To qualify for the NSERC CRD funding program, companies must:

  • Be an established business, startup, or industry association;
  • Collaborate on all stages of the project, from proposal to project completion, and regularly interact with academic researchers, students, and other personnel;
  • Demonstrate a clear intention for completing the project; and
  • Contribute at least 50% of research project costs.

NSERC CRD: Types of Projects Eligible for Funding

Projects that are a good fit for NSERC CRD research and development grants include those that:

  • Solve a natural sciences or engineering challenge;
  • Are at any stage of the research and development cycle;
  • Have specific short- to medium-term objectives that can be measured over time; and
  • Have a detailed budget and project plan.

How to Apply: NSERC Funding for Collaborative Research and Development (CRD) Projects

NSERC CRD grant applications are accepted on an ongoing basis and can be submitted online by the research partners at any time. The program’s two-stage application process requires a Letter of Intent (LOI) and, if approved, a full application. Both stages of the application process require the business and research partner to have a solid plan for the work to be completed. Application approvals are made within three to five months of the full proposal being submitted.

How Applications are Reviewed

Project proposals are evaluated based on:

  • Scientific Merit: How the project will generate new knowledge or apply existing knowledge in an innovative way.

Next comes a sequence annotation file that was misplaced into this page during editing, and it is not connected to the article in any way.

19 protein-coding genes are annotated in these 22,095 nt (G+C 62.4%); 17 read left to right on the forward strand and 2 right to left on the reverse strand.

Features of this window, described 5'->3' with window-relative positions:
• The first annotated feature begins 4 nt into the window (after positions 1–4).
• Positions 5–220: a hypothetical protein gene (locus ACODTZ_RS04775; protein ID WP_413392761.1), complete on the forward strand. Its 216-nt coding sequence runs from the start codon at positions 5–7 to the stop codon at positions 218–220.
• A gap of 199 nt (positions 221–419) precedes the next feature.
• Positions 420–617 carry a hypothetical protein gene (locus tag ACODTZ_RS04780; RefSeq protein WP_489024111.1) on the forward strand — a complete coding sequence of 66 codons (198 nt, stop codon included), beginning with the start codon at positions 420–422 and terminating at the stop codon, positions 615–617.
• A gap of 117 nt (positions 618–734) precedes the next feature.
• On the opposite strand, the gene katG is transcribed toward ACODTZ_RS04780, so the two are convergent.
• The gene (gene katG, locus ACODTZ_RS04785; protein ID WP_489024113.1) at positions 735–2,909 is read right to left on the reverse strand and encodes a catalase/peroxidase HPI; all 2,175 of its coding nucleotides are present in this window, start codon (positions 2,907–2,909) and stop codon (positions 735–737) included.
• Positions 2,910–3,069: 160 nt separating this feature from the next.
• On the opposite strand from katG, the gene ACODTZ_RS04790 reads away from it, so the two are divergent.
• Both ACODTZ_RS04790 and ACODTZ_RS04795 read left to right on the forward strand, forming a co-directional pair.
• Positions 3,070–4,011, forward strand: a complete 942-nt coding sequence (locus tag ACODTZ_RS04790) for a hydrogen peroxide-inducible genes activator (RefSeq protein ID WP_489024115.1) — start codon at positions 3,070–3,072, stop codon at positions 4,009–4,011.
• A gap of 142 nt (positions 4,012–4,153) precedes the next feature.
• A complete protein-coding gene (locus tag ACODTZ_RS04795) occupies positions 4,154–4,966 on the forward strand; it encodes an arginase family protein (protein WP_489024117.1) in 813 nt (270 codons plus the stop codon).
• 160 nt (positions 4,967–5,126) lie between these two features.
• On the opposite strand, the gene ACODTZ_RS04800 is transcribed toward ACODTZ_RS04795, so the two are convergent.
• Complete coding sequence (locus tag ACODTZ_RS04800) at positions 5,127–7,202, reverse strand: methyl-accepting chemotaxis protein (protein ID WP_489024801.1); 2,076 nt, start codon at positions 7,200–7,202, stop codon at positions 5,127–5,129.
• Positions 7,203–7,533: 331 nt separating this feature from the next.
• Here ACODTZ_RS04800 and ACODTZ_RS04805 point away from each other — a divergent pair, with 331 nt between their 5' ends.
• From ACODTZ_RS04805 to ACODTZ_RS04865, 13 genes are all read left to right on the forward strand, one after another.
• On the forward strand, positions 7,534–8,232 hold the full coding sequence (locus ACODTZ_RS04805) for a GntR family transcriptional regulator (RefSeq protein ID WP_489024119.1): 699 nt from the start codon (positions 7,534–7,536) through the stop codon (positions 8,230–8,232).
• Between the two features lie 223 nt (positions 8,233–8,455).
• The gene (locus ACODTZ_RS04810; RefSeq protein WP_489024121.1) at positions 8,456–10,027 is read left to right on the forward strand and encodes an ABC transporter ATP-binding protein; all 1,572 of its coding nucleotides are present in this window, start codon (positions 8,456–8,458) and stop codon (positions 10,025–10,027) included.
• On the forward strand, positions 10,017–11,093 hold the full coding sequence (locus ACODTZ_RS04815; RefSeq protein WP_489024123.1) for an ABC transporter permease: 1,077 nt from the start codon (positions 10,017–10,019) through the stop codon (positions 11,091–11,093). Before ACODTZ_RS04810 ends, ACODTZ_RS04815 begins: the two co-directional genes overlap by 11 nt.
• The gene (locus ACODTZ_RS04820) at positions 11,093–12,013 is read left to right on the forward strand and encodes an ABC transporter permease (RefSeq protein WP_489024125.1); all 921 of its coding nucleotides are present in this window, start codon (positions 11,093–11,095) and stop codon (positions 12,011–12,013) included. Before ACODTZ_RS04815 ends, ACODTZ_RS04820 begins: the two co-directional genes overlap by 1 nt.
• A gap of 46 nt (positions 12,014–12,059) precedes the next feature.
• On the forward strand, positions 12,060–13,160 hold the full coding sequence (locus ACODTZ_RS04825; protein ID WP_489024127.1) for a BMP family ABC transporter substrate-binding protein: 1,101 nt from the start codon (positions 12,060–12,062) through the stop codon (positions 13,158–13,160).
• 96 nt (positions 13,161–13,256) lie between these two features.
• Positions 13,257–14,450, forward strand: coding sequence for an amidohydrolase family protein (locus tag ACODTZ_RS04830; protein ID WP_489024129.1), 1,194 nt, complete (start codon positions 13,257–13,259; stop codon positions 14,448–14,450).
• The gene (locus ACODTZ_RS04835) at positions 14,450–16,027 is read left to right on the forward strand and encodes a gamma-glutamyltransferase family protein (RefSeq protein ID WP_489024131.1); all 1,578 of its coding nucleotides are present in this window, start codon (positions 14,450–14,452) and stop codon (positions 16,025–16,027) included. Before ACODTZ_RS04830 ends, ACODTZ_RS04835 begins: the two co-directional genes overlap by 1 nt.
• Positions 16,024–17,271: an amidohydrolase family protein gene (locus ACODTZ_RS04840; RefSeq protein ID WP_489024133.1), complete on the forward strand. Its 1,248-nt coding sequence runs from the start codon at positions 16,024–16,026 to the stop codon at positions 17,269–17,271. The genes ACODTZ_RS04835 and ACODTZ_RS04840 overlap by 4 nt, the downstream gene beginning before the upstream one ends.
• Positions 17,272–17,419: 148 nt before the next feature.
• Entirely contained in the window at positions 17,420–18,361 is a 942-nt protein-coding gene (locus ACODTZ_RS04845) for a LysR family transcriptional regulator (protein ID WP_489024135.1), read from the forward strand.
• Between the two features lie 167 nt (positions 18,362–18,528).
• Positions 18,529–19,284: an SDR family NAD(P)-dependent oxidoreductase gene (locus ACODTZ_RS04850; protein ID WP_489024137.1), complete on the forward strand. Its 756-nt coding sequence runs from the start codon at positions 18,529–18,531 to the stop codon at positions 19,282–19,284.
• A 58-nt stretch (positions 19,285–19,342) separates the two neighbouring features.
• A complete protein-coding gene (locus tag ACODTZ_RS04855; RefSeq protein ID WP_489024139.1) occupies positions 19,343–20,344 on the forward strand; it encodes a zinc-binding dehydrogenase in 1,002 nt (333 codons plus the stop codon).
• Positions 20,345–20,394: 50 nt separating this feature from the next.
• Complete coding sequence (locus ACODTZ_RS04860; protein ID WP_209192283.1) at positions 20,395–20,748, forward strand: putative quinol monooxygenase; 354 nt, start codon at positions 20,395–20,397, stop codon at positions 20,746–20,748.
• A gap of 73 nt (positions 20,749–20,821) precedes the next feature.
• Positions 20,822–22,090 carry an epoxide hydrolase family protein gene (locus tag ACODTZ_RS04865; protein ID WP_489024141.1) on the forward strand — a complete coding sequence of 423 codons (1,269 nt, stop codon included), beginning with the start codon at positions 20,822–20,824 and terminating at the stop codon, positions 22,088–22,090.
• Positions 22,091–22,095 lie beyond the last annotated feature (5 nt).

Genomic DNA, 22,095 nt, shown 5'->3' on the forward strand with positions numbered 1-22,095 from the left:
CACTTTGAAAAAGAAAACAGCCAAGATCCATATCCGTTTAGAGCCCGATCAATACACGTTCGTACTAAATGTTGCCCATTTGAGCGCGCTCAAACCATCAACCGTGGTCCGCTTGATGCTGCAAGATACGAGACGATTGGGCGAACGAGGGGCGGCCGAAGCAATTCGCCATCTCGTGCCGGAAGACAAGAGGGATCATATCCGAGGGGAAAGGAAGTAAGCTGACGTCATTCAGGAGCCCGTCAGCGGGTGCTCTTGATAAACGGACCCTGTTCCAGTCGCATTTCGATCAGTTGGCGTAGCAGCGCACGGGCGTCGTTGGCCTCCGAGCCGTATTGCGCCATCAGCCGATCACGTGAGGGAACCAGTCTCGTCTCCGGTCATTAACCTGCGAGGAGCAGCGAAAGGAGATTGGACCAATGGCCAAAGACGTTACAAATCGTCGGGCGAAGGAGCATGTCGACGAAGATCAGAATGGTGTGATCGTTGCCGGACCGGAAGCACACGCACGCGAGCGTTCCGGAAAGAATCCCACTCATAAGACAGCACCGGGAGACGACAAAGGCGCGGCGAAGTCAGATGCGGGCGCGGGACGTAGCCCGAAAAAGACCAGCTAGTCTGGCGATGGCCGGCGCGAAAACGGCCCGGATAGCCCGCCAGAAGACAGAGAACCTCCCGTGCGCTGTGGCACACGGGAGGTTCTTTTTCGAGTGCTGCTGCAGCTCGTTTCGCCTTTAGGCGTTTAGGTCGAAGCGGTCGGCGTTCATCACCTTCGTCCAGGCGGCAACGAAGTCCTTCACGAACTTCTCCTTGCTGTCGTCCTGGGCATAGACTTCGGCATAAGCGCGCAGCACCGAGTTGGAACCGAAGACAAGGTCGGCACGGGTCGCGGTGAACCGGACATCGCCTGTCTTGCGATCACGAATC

• Research Competence: How the business and research institution will be able to work together to create new knowledge. Will the collaboration be able to accomplish the project’s objectives?
  • Industrial Relevance: How the industry partner will be able to exploit newly gained knowledge or abilities to grow revenues and provide new opportunities.
  • Budget: How the project’s budget will be allocated to accomplish objectives. A significant amount of the budget should be provided for the salaries of student researchers.
  • Training Highly Qualified Personnel: How the project will train students or company employees. The number of personnel that should be trained is dependent upon the size of the project.
  • Benefits to Canada: Social, economic, and environmental benefits associated with the project.

Optimize the NSERC CRD Application Process

The collaborative research process can be difficult for many Canadian businesses to navigate independently. There are several government funding programs to consider, and depending on your research project’s budget, timelines, and intended results, the best program to use might or might not be NSERC CRD.

To learn more about your eligibility for research grants and discover how to optimize the application process, please contact Mentor Works.

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Jeff holds an Honours Bachelor of Business Administration at the University of Guelph. He is passionate about Canadian business, economics, and politics. As Marketing Coordinator for Mentor Works, Jeff educates business leaders about proactive funding strategies.